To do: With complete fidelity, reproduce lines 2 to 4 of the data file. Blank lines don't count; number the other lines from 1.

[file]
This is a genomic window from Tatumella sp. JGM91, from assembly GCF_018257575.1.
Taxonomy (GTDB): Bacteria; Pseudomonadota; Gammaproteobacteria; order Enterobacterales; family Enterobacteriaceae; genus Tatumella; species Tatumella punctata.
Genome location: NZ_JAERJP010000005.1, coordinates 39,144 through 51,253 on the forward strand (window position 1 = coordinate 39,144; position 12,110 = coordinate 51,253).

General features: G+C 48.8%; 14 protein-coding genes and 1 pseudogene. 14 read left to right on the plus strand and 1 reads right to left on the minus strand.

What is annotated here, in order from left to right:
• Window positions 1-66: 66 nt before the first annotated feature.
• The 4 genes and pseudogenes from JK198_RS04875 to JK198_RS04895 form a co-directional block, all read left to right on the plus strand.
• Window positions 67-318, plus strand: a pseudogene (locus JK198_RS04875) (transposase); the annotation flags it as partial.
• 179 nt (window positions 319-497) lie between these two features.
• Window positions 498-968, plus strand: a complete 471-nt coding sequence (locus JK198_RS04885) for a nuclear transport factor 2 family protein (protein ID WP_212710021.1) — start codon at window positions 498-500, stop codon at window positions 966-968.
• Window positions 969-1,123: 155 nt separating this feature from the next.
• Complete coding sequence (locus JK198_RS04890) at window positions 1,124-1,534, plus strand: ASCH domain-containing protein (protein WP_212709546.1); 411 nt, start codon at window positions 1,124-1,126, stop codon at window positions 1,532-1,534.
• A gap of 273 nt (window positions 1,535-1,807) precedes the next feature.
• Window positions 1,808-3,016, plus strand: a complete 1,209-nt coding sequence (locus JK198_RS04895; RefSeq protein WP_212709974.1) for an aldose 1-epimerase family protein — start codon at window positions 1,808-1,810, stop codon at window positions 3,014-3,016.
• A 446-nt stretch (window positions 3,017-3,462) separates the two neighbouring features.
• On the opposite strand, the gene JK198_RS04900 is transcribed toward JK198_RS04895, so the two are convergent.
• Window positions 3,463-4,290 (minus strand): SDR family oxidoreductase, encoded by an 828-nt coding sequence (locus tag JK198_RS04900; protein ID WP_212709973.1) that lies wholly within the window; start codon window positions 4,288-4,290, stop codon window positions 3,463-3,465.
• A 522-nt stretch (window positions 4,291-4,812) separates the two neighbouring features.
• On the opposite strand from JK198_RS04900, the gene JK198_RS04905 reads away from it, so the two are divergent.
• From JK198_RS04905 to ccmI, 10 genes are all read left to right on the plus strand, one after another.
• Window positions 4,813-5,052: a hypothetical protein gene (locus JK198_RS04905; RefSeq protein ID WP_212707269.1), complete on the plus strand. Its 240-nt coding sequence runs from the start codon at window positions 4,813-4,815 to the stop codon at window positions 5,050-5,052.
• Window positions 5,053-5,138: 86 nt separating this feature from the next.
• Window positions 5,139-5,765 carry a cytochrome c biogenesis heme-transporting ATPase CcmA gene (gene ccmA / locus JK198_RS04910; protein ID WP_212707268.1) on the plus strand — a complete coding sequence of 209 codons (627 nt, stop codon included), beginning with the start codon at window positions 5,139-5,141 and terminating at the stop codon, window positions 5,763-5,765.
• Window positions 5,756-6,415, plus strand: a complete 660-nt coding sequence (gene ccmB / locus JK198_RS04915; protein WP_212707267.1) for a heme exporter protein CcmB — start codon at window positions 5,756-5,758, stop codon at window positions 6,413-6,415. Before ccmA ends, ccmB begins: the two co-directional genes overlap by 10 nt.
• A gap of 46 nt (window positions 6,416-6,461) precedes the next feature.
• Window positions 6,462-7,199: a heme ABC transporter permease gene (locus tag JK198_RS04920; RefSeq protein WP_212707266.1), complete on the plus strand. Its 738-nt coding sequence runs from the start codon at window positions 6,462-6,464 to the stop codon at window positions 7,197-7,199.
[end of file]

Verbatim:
Taxonomy (GTDB): Bacteria; Pseudomonadota; Gammaproteobacteria; order Enterobacterales; family Enterobacteriaceae; genus Tatumella; species Tatumella punctata.
Genome location: NZ_JAERJP010000005.1, coordinates 39,144 through 51,253 on the forward strand (window position 1 = coordinate 39,144; position 12,110 = coordinate 51,253).

General features: G+C 48.8%; 14 protein-coding genes and 1 pseudogene. 14 read left to right on the plus strand and 1 reads right to left on the minus strand.